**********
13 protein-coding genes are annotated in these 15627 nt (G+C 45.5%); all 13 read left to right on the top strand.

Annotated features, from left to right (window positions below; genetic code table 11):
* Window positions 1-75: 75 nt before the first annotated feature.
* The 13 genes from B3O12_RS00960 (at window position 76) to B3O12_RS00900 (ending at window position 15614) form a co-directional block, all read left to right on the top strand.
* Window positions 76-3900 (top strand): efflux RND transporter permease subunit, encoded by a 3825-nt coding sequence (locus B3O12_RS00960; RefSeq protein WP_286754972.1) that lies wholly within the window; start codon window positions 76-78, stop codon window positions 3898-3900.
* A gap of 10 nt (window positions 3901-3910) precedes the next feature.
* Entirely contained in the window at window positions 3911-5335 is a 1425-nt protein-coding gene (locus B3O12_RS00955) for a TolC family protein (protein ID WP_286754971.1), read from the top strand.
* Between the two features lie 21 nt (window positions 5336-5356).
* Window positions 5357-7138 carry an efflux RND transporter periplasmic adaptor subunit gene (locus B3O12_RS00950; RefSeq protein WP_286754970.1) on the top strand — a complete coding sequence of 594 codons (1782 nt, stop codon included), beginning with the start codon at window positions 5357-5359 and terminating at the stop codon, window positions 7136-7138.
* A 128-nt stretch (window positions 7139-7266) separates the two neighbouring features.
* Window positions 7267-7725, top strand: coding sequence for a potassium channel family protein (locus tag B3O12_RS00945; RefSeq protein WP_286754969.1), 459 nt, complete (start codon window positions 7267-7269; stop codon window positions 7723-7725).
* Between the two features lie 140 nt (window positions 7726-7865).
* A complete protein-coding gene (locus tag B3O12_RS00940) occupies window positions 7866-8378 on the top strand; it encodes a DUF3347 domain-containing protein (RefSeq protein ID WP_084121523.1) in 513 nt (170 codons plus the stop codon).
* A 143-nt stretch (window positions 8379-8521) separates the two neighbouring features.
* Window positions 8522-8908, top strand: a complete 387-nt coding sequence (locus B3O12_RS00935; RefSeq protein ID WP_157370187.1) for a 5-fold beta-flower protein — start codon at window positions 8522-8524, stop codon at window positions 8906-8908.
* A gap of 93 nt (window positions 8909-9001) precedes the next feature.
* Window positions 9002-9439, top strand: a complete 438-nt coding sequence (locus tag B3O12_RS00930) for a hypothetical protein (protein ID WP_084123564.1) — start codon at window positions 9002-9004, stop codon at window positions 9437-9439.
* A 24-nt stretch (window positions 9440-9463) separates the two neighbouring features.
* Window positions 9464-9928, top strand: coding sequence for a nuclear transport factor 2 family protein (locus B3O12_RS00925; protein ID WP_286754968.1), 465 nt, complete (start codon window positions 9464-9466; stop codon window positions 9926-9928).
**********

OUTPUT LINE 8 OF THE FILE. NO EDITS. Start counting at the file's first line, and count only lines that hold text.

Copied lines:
* Between the two features lie 21 nt (window positions 5336-5356).